Hypothesis does its level best to be compatible with everything you could possibly need it to be compatible with. Generally you should just try it and expect it to work. If it doesn’t, you can be surprised and check this document for the details.
Documented APIs will not break except between major version bumps. All APIs mentioned in this documentation are public unless explicitly noted as provisional, in which case they may be changed in minor releases. Undocumented attributes, modules, and behaviour may include breaking changes in patch releases.
Deprecated features will emit warnings for at least six months, and then be removed in the following major release.
Note however that not all warnings are subject to this grace period; sometimes we strengthen validation by adding a warning and these may become errors immediately at a major release.
We use custom exception and warning types, so you can see exactly where an error came from, or turn only our warnings into errors.
- class hypothesis.errors.HypothesisDeprecationWarning¶
A deprecation warning issued by Hypothesis.
Actually inherits from FutureWarning, because DeprecationWarning is hidden by the default warnings filter.
You can configure the Python
warningsto handle these warnings differently to others, either turning them into errors or suppressing them entirely. Obviously we would prefer the former!
Hypothesis is supported and tested on CPython 3.8+, i.e. all versions of CPython with upstream support, along with PyPy for the same versions. 32-bit builds of CPython also work, though we only test them on Windows.
In general Hypothesis does not officially support anything except the latest patch release of any version of Python it supports. Earlier releases should work and bugs in them will get fixed if reported, but they’re not tested in CI and no guarantees are made.
In theory Hypothesis should work anywhere that Python does. In practice it is only known to work and regularly tested on OS X, Windows and Linux, and you may experience issues running it elsewhere.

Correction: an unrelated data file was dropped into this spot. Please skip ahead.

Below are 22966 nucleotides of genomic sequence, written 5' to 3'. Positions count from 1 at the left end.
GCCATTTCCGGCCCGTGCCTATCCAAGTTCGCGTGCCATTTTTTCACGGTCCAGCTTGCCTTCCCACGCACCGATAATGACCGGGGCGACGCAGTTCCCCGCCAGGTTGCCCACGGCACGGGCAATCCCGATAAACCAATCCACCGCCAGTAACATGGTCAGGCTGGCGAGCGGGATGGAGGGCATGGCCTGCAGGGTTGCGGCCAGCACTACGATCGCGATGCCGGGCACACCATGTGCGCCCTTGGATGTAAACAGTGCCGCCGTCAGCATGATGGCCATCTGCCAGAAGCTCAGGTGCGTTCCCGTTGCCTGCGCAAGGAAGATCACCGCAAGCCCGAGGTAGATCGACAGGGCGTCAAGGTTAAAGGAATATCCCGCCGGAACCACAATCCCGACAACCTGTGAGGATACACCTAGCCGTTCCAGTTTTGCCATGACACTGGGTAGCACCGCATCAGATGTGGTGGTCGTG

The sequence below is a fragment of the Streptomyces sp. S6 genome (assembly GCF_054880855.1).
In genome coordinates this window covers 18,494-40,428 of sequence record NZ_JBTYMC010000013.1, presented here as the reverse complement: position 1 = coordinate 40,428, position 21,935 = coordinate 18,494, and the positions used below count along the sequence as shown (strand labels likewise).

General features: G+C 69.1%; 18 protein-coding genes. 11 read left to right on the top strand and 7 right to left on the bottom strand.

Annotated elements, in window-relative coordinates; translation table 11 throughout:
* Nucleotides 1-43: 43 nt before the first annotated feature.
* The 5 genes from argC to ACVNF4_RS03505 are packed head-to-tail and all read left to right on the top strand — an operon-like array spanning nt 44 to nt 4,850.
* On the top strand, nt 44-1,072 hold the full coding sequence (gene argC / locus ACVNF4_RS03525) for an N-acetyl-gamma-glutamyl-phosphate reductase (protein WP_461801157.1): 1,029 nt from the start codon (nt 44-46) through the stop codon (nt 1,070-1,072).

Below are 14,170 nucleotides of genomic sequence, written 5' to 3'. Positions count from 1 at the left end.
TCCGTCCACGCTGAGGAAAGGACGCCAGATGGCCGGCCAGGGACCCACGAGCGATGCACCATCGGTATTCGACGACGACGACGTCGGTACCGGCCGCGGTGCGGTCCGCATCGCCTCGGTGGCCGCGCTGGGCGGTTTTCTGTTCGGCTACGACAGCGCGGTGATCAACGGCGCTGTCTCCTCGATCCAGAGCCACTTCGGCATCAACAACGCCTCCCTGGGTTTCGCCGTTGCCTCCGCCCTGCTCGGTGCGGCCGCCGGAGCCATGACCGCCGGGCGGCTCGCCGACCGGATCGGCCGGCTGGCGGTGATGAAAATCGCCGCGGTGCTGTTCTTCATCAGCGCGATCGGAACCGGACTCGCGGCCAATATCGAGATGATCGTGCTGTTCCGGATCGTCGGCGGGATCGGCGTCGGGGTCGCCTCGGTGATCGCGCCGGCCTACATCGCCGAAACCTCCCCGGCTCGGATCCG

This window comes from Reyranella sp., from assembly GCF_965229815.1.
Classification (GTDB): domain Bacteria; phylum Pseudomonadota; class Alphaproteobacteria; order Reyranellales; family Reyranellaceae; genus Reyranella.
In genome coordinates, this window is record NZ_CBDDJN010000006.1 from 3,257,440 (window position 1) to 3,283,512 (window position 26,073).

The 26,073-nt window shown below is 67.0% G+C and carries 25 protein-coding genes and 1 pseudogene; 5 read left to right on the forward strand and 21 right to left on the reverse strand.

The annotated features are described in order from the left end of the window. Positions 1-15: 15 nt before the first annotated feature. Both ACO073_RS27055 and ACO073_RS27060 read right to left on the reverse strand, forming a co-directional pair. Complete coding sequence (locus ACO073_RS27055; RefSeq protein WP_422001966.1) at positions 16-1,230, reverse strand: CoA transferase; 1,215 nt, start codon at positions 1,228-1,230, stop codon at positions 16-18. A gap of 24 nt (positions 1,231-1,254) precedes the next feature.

If you’re using something else and it doesn’t work, do get in touch and I’ll try to help, but unless you can come up with a way for me to run a CI server on that operating system it probably won’t stay fixed due to the inevitable march of time.
In general Hypothesis goes to quite a lot of effort to generate things that look like normal Python test functions that behave as closely to the originals as possible, so it should work sensibly out of the box with every test framework.
If your testing relies on doing something other than calling a function and seeing if it raises an exception then it probably won’t work out of the box. In particular things like tests which return generators and expect you to do something with them (e.g. nose’s yield based tests) will not work. Use a decorator or similar to wrap the test to take this form, or ask the framework maintainer to support our hooks for inserting such a wrapper later.
In terms of what’s actually known to work:
Hypothesis integrates as smoothly with pytest and unittest as we can make it, and this is verified as part of the CI.
pytest fixtures work in the usual way for tests that have been decorated with
@given- just avoid passing a strategy for each argument that will be supplied by a fixture. However, each fixture will run once for the whole function, not once per example. Decorating a fixture function with
unittest.mock.patch()decorator works with
@given, but we recommend using it as a context manager within the decorated test to ensure that the mock is per-test-case and avoid poor interactions with Pytest fixtures.
Nose works fine with Hypothesis, and this is tested as part of the CI.
yieldbased tests simply won’t work.
Integration with Django’s testing requires use of the Hypothesis for Django users extra. The issue is that in Django’s tests’ normal mode of execution it will reset the database once per test rather than once per example, which is not what you want.
Coverage works out of the box with Hypothesis; our own test suite has 100% branch coverage.
The supported versions of optional packages, for strategies in
are listed in the documentation for that extra. Our general goal is to support
all versions that are supported upstream.
Regularly verifying this¶
Everything mentioned above as explicitly supported is checked on every commit with GitHub Actions. Our continuous delivery pipeline runs all of these checks before publishing each release, so when we say they’re supported we really mean it.